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In Atkin's Chemical Principles: The Quest for Insight, the Clausius inequality is said to be

$$\Delta S \geq \frac qT$$ where equality applies to a reversible process.

Why would the change in entropy be different for a reversible process compared to an irreversible process if entropy is a state function, and the initial and final properties of the system remain the same?

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The variation of the entropy for a reversible process is indeed $\Delta S_{rev} = \frac{\Delta Q_{rev}}{T}$, which is a trivial thermodynamic fact. During the process, even if the initial and final elements are conserved, the number of microstates of the system can change. If the initial state has $\Omega_1$ microstates and the final state has $\Omega_2$ microstates, the variation in entropy will be $\Delta S_{irr} = k_b \log \frac{\Delta_2}{\Delta_1}$. The latter is crucial, if there is no microstate created $\Omega_2 = \Omega_1$, the process is reversible so that $\Delta S = \Delta S_{rev}$. However, when microstates are created, $\Delta S > \Delta S_{rev} = \frac{\Delta Q_{rev}}{T}$, the process is irreversible, because $\Delta S_{irr} > 0$ cannot be destroyed because it contributes to the free energy.

At $T=0\text{ K}$, the increase in entropy has no noticeable effect $\Delta S_{irr}$, there is no need to create new microstates, some processes are reversible but at a finite temperature $T>0$ the increase in entropy reduces the free energy more or less considerably with $-T\Delta S$, a disordered system is more favorable and the processes are less reversible.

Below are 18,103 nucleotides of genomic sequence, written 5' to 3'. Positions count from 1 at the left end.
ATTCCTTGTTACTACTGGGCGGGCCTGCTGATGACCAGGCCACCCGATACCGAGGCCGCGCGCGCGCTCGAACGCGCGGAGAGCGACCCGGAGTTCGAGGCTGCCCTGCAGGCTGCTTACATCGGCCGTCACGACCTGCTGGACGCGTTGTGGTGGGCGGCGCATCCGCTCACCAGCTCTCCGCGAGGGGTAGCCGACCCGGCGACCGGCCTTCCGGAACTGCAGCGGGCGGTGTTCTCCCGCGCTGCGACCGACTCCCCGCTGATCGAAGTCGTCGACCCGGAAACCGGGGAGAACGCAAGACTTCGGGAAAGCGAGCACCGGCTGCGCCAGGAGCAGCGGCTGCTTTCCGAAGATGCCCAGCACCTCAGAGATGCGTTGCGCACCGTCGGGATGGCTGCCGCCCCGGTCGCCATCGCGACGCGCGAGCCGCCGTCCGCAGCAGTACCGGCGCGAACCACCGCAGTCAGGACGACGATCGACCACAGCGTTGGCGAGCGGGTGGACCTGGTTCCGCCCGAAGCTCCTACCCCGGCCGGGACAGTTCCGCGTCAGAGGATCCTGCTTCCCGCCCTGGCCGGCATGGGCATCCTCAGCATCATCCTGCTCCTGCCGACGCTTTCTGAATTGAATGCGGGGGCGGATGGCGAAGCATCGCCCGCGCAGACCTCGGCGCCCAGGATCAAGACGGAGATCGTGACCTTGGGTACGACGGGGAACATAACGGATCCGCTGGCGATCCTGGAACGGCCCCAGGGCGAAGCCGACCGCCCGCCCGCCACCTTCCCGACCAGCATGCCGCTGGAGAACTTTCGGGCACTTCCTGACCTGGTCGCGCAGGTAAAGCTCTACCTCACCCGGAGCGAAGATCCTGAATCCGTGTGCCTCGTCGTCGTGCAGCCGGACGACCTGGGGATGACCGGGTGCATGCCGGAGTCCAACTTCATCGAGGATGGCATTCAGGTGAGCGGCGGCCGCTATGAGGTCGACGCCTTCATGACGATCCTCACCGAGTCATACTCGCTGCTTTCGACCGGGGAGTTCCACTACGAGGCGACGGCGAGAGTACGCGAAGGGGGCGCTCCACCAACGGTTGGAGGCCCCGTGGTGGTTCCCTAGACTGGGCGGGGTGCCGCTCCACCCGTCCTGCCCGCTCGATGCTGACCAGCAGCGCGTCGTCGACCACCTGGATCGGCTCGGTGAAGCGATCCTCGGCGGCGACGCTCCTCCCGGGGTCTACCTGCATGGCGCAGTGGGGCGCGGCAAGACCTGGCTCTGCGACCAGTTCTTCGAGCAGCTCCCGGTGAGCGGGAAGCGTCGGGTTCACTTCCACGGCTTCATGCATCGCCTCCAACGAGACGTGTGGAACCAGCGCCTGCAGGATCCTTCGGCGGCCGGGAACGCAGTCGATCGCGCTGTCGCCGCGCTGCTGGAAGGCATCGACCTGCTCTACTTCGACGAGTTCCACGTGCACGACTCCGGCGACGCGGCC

An example will be identical polarized dipoles (either electric or magnetic) at $T=0\text{ K}$, some will flip to form antiparallel configuration at $T>0 \text{ K}$, creating more information and reducing the free energy.

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You're right and the textbook is also right because you're considering two different things. You're considering a process that's a complete thermodynamic cycle where the state of the system (which is the substance itself in chemistry texts) is the same before as after the process. On the other hand, the textbook is considering only the part of a thermodynamic cycle when the substance's entropy is changing due to the flow of heat into or out of the substance.

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    $\begingroup$ I don't think OP was referring to a cycle in which the end state is the same as beginning state, but rather comparing reversible and irreversible processes that convert the system from the same starting state to the same ending state, which comes down to a difference in w vs q for the processes. $\endgroup$
    – Andrew
    Jul 10, 2023 at 15:32
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    $\begingroup$ The entropy of a given state is constant. However, returning to a given states usually requires that the entropy of the universe increases. Imagine the last slice of bread on your plate; it has an entropy. Replace it tomorrow with an identical slice; it has the same entropy. What happened to the entropy of the universe? In everyday life this is reflected in the efficiency of energy use in an operation. Greater efficiency less entropy gain. $\endgroup$
    – jimchmst
    Jul 11, 2023 at 8:49

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